·         Having a functional vehicle or healthy horse makes escape from a bad situation much more likely.
·         Avoid fighting with experienced combatants unless you have surprise or some other major tactical advantage.  Certainly avoid it if you are outnumbered.
·         Bows (and crossbows) are very dangerous.  Maybe not as dangerous as large caliber (.308+ rifles) but dangerous none-the-less.
·         Raiding parties are often going to find themselves outnumbered by their targets.  Unless they are entirely parasitic, which is hard to pull off, they must leave behind the people who get them their food supplies.  Even if they have other sources of food, they are not going to bring anyone but the most fit with them.  However, with modern firearms, anyone who can hold a gun, even a 22LR, is a deadly combatant.  So the raiding party in our story, may have equaled or exceeded the number of able bodied men/women in the area.  But they probably did not outnumber everyone who could shoot a gun.  Thus there was no effort to attack the settlers with the small force.  This was true back in 1865, and would be true today.


Waldow said...
This comment has been removed by the author.
Waldow said...

Gack.Deleted my last comment due to typos...

Seems reasonable to hold fire on the fly certainly, especially given in this situation there could be difficulty obtaining replacement ammo.

Drilling is something good athletes know the value of, and might have really helped the girl's camp in a situation like this. Costs $0, builds teamwork, ensures overall readiness, can be fun-ish.

Could it be that in the old time account on which this story's based, you had more aggressive pioneers than "survivors" might be, on account that pioneers were of an expansionist mindset, and desired extermination in addition to home territory defense?

Now if somebody in the settlement had squirreled away (and armored) a good 60ft boom lift (diesel) or a 40ft boom lift (electric), they could have taken advantage of their rifle's range. The boom lifts can 4x4 pretty well in the down position. The scissor lift would need at least a gravel road and nearly level terrain.

Ah, but I can't even afford bus fare today. The scrap yard stopped paying cash and now mails a check on a 1 week delay. Ha! Nothing to see here. Recovery under way don't you know? Move along...

russell1200 said...

I doubt the scrap yards make much on the float. It may be a way to avoid problems with their employees.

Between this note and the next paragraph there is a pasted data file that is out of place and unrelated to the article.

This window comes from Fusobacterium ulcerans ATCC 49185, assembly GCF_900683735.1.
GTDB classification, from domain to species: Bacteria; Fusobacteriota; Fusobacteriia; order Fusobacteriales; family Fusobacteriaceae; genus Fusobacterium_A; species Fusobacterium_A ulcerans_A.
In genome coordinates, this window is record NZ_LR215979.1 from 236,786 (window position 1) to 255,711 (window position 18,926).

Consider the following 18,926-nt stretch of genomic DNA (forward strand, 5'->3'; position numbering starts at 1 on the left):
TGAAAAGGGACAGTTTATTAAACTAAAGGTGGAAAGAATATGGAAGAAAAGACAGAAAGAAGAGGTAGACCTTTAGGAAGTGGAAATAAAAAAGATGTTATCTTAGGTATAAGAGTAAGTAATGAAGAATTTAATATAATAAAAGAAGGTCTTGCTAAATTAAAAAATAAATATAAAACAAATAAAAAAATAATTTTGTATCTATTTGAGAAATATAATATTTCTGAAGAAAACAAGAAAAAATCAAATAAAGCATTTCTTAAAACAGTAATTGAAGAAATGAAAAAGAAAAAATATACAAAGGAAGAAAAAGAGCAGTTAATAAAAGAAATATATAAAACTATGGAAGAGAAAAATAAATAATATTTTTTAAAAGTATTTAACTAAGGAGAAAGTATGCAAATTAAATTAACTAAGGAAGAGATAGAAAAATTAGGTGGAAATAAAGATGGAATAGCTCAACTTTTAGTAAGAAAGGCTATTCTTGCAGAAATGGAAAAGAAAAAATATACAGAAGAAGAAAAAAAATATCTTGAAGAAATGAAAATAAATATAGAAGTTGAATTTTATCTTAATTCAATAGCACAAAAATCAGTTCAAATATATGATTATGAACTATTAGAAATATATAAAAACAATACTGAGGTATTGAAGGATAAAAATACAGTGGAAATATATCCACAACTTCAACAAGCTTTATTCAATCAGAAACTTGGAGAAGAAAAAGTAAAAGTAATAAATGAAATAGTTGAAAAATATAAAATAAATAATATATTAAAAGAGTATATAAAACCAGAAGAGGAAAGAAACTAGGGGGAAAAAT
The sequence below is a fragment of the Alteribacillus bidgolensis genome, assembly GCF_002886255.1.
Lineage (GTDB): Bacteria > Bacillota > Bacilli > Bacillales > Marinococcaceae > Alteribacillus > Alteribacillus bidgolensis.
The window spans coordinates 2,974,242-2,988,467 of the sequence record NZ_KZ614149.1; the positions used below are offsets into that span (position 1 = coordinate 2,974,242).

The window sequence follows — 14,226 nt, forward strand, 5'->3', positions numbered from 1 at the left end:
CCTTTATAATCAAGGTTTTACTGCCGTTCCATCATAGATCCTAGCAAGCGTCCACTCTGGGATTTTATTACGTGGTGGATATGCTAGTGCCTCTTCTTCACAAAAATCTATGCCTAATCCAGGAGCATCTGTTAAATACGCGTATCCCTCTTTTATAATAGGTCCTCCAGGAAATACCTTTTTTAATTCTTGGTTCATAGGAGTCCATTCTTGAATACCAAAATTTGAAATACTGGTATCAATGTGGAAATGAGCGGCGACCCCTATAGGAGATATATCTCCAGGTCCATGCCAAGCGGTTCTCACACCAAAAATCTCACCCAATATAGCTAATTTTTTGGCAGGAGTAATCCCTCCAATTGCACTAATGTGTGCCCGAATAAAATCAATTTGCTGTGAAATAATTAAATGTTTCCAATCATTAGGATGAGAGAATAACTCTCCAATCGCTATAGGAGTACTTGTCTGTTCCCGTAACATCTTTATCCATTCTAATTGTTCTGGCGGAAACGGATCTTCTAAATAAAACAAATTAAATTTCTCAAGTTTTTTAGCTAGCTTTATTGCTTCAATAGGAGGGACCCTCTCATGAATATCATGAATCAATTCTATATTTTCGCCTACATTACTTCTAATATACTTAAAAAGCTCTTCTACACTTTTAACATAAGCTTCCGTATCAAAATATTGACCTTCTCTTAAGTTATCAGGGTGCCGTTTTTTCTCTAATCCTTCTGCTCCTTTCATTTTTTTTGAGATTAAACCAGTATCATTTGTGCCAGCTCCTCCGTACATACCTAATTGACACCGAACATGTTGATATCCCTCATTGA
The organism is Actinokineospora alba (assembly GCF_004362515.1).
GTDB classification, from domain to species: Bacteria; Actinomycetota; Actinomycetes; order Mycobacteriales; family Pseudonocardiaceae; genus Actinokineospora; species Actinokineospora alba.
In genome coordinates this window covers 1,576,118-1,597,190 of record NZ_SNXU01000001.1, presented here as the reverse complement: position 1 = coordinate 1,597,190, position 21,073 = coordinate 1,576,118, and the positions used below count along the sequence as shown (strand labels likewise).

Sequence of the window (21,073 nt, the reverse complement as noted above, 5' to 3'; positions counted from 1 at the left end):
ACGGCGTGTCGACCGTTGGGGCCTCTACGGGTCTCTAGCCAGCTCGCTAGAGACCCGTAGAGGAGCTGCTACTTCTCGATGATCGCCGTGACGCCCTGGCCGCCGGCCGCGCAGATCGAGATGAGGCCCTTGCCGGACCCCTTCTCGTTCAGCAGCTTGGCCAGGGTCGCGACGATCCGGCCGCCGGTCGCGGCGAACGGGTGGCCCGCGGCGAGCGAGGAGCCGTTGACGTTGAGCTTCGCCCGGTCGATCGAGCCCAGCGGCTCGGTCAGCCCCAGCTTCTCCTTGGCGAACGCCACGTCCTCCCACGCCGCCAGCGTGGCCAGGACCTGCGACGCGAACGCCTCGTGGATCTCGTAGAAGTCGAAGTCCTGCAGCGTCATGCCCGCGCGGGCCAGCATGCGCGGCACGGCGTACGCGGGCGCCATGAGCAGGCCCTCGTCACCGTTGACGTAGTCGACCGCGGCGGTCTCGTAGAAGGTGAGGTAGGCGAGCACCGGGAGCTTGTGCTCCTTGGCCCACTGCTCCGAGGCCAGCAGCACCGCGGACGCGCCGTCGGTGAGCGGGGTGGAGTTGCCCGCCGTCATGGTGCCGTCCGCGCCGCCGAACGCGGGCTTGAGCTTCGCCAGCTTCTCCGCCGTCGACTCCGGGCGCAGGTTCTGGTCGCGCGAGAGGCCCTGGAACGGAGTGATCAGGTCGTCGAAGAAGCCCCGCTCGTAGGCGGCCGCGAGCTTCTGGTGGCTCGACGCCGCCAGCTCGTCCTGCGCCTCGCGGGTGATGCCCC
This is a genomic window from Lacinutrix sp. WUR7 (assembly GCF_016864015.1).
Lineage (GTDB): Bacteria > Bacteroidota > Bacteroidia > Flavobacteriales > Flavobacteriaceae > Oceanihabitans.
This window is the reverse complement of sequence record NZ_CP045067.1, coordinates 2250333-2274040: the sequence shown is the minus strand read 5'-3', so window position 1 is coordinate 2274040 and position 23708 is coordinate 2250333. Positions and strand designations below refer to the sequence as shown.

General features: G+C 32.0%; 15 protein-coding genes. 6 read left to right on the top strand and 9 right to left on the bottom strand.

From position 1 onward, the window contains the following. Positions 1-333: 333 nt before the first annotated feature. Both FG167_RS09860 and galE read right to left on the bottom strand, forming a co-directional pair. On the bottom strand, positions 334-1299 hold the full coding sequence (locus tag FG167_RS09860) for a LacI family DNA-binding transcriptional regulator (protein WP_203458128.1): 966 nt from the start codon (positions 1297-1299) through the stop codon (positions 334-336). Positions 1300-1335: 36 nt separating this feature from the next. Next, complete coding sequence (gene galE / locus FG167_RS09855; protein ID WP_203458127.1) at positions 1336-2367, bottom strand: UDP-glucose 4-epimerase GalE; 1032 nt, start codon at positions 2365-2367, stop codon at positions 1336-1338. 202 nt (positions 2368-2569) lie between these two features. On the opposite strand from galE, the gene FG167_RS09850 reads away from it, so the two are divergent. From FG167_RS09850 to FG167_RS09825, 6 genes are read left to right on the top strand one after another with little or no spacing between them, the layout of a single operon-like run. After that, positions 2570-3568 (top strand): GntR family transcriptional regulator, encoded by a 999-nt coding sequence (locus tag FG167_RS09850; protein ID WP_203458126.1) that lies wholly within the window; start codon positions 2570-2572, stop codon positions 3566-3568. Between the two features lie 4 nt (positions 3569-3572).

There are so many what-ifs with these types of accounts you really can go on forever with them. It may have not been all that clear, but based on the geography sited; they were well away from town, so I don’t think the tower would work. The town then, and the remnants now, did not have enough manpower to keep a standing watch. Or at least they choose not to. Certain parts of the story lead you to believe that direct Indian confrontations were not that common in that time and place.

From the account the Texans are very aggressive. From other accounts, that seems to be the usual case. A lot of them were Scotch-Irish from other places in the Southeast USA. However, these accounts do have the usual problems with survivor bias. The dead Texans left no tales. Whether "post-apocalyptic survivors" would be that aggressive is of course unknown. It would not surprise me if ranchers were. Risky occupations tend to draw risk takers.

They had at least a two hundred yard shot on a relatively large target moving away from them. It is obvious that neither side viewed wounding shots on horses as their best first option (we are not talking 5000 longbow men at Agincourt machinegun-bow firing on a mass target in a restricted area) and they were anxious to not let them get away. The one experienced person tries to hold them back from charging. The Indians, no doubt, were pleasantly surprised not to be facing a larger group.

As I noted a long time ago, the plains Indians unlike the Eastern counterparts were not known as crack shots.

It is likely that the Texans were using an inexperienced version of the typical confederate cavalry method of the pistol/shotgun charge. Unfortunately for them, they started their charge to far away, and their shooting much too close. In this battle neither side was given to long range sniping. It seems like an odd limitation to willingly accept: but that appears to be the case.